10 things you didn’t know about Sutton Scotney

Sutton Scotney Illustration: Lucy Atkinson

Sutton Scotney Illustration: Lucy Atkinson - Credit: Archant

The former home of British movie mogul J Arthur Rank now boasts a much-loved children’s hospice


By the side of the River Dever, just north of Winchester lies the village of Sutton Scotney. It made its money in watercress but is now better known as the home of the children’s and young person’s hospices, Naomi House and Jacksplace. Sutton Scotney was well-known for having the UK’s only thatched fire station which has since (and perhaps more practically!) been converted to bed and breakfast accommodation.



The Coach and Horses in Oxford Road, which dates back to 1762, offers fine food and ales, plus a bed for the night. There is an impressive sandwich lunch menu as well as nacho stacks with beef chilli or a combo platter. For a sumptuous afternoon tea, check out Norton Park Hotel and Spa. And keep an eye out for the Community Café in the Victoria Hall in Wonston Close, which opens regularly for coffee, tea and cake.


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Created just 20 years after the Battle of Hastings, Sutton Manor has been owned by Colonel Courage of the famous brewing family and J Arthur Rank of flour milling and later filming fame. Rank welcomed visitors including Marilyn Monroe and Ava Gardner. It was later acquired by financier Alex Herbage, whose sculpture park featured works by Henry Moore. After he was charged with fraud in America his former home was sold. It is now a luxury care home.



In the Coach and Horses is a plaque commemorating the ‘Swing Riots’. These disturbances were named after the fictitious Captain Swing, who would send threatening letters to magistrates, Poor Law officials, and wealthy farmers demanding cuts in tithe payments, wage rises and the destruction of threshing equipment. The plaque commemorates a petition sent to King William IV in 1830, signed by 177 people from Sutton Scotney and the surrounding villages.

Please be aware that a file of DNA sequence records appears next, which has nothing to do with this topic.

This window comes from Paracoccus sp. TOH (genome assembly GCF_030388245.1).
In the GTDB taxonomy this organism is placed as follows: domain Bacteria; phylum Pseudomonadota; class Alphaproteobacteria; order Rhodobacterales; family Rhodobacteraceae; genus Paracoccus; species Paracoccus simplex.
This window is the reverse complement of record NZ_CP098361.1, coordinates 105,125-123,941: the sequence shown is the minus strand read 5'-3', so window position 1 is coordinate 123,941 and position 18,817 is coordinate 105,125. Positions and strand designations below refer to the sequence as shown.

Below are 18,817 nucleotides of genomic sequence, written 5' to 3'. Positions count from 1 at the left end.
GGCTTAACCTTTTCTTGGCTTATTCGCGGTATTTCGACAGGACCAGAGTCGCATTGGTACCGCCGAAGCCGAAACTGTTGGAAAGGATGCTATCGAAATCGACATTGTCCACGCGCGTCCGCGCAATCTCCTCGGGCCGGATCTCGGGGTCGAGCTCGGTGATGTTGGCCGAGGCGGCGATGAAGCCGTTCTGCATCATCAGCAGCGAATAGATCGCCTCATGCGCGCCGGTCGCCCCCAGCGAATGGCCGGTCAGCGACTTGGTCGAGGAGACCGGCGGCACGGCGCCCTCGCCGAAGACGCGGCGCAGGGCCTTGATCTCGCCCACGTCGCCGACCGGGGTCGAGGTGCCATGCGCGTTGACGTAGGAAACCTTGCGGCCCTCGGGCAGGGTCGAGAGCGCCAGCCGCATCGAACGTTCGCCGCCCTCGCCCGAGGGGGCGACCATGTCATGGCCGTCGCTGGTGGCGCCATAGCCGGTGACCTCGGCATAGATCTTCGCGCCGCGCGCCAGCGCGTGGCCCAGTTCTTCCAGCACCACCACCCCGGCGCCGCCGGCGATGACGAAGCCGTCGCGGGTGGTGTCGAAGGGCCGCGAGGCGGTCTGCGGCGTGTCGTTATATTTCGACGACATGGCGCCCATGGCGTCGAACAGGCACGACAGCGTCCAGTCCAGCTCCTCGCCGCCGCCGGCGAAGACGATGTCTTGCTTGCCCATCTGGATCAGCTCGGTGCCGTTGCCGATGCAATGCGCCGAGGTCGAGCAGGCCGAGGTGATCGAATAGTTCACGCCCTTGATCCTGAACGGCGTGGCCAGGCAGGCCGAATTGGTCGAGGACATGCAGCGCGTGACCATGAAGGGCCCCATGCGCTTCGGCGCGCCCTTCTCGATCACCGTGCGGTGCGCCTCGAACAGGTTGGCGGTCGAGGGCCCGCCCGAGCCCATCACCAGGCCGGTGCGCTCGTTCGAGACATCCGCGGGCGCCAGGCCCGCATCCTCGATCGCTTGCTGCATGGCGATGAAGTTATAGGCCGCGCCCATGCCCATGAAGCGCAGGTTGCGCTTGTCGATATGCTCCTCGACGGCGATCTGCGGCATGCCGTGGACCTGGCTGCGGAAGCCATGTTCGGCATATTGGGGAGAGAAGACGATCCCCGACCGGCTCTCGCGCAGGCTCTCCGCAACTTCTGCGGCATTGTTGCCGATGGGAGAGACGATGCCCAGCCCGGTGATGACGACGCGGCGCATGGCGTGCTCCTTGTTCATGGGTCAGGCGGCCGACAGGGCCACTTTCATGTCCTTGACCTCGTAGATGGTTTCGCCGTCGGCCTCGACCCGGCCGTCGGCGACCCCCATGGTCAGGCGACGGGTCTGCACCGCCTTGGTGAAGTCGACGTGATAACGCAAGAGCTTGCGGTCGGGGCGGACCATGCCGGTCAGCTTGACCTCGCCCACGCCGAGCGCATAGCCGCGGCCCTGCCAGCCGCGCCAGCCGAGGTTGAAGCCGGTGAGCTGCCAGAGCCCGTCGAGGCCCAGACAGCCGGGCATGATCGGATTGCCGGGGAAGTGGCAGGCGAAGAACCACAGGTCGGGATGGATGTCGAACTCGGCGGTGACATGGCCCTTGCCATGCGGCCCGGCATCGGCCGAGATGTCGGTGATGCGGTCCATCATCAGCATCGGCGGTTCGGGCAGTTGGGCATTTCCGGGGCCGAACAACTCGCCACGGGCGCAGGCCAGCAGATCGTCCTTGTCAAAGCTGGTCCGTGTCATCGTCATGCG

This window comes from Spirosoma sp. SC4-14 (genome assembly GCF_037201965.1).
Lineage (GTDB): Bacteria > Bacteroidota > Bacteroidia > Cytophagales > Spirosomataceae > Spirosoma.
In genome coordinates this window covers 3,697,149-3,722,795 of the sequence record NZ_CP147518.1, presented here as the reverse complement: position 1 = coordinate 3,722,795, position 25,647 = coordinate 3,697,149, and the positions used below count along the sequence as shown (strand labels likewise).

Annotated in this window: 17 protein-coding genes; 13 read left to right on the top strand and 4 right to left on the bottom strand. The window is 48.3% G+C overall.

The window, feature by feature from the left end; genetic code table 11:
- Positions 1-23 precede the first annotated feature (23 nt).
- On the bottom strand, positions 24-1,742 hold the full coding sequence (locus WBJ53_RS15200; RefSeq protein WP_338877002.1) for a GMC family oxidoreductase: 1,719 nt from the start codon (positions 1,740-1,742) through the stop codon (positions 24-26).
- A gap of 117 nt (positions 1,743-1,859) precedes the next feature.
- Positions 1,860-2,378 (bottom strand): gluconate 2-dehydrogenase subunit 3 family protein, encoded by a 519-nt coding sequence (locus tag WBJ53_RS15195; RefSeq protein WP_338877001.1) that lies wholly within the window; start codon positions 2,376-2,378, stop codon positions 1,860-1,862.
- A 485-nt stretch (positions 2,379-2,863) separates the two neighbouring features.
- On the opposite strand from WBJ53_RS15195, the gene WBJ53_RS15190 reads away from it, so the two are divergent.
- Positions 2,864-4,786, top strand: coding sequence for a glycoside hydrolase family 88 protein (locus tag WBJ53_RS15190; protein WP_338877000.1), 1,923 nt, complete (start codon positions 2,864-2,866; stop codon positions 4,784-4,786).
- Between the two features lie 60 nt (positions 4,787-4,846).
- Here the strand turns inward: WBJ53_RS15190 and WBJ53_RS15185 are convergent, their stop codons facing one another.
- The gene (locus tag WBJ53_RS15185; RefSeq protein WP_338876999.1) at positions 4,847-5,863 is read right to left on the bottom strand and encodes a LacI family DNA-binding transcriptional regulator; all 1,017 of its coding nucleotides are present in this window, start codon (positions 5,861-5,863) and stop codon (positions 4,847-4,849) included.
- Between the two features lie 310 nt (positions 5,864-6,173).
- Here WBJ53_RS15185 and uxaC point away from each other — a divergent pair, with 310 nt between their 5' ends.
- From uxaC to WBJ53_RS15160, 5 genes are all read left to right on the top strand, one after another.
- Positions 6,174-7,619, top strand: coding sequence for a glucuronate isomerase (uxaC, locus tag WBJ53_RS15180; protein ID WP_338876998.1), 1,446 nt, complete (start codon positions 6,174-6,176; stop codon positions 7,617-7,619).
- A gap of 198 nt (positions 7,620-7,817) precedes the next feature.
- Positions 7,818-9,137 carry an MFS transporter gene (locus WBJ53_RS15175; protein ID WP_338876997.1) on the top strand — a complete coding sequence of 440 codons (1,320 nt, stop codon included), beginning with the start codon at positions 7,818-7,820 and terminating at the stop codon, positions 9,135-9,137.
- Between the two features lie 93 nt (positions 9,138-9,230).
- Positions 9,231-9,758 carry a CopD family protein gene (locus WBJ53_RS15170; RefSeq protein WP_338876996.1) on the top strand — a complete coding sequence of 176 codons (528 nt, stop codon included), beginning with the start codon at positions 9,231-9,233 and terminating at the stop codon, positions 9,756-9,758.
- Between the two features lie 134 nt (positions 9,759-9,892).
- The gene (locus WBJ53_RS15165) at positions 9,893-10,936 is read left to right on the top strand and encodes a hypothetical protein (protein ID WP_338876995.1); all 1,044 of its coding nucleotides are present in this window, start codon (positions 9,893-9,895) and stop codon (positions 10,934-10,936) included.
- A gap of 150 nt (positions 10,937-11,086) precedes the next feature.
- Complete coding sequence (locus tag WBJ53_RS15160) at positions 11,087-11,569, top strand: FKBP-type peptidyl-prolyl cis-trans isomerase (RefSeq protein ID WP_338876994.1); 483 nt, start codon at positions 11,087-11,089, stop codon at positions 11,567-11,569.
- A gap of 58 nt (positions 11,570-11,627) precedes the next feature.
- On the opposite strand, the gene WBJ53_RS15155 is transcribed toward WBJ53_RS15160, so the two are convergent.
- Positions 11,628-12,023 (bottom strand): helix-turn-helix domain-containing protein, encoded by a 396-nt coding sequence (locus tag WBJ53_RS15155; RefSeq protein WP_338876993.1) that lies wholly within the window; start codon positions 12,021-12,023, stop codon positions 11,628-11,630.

Like almost every other Hampshire village, Sutton Scotney has a war memorial. But few have such a memorable design. The war memorial comprises a tall, lantern cross standing in a walled area with incorporated seating. It was erected in November 1921 where it formed the starting point for a remembrance procession. The fallen from Sutton Scotney, South Wonston and Wonston are commemorated and it bears the message ‘Lest ye forget’.



J Arthur Rank moved to the Sutton Manor estate in 1939. A committed Methodist, the movie mogul preached at the local Sunday School and got into film-making as a way to spread the gospel. His company grew to control around half the cinemas in England. Thanks to Lord Rank villagers got to see all the best movies because he arranged for them to be shown at Victoria Hall. He is remembered for shaking hands with filmgoers at the screenings.



These names are familiar to almost everyone who lives in Hampshire and for good reason – the amazing work they do, caring for children and young people with life-limiting conditions. The land for the hospice was donated by the generous-spirited care-home owner, Mary Cornelius-Reid, after whose daughter, Naomi, the centre was named. The charity’s celebrity patron is Alastair Stewart.



The Victoria Hall has established itself as a hub for all manner of meetings, and activities; from the pop-up café to the Royal British Legion Women’s Section, to an art group and yoga. Then there are groups for Pilates as well as Knit and Natter. Those preferring the great outdoors can play tennis and football at the village’s clubs, thanks to the Gratton Trust which maintains facilities donated to the village by… you’ve guessed it – Lord Arthur Rank!



The Watercress Way is the name of what its Friends are hoping will become an important new 26-mile circular trail in Hampshire, incorporating the disused railway line which runs through Sutton Scotney. Thanks to volunteers from this village and surrounding ones, there is an ambitious programme of walks, talks, ecology management and fundraisers and many parts of the route are open already.



On October 7 1940 the villagers of Sutton Scotney had a fast and very immediate reminder of the dangers of the Battle of Britain which was taking place on a daily basis across its skies. A Spitfire flown by Pilot Officer Hall from Dorset’s 152 Squadron, one of the sections defending southern England, including the Portland Naval Base, made a sudden forced landing in fields near the village.


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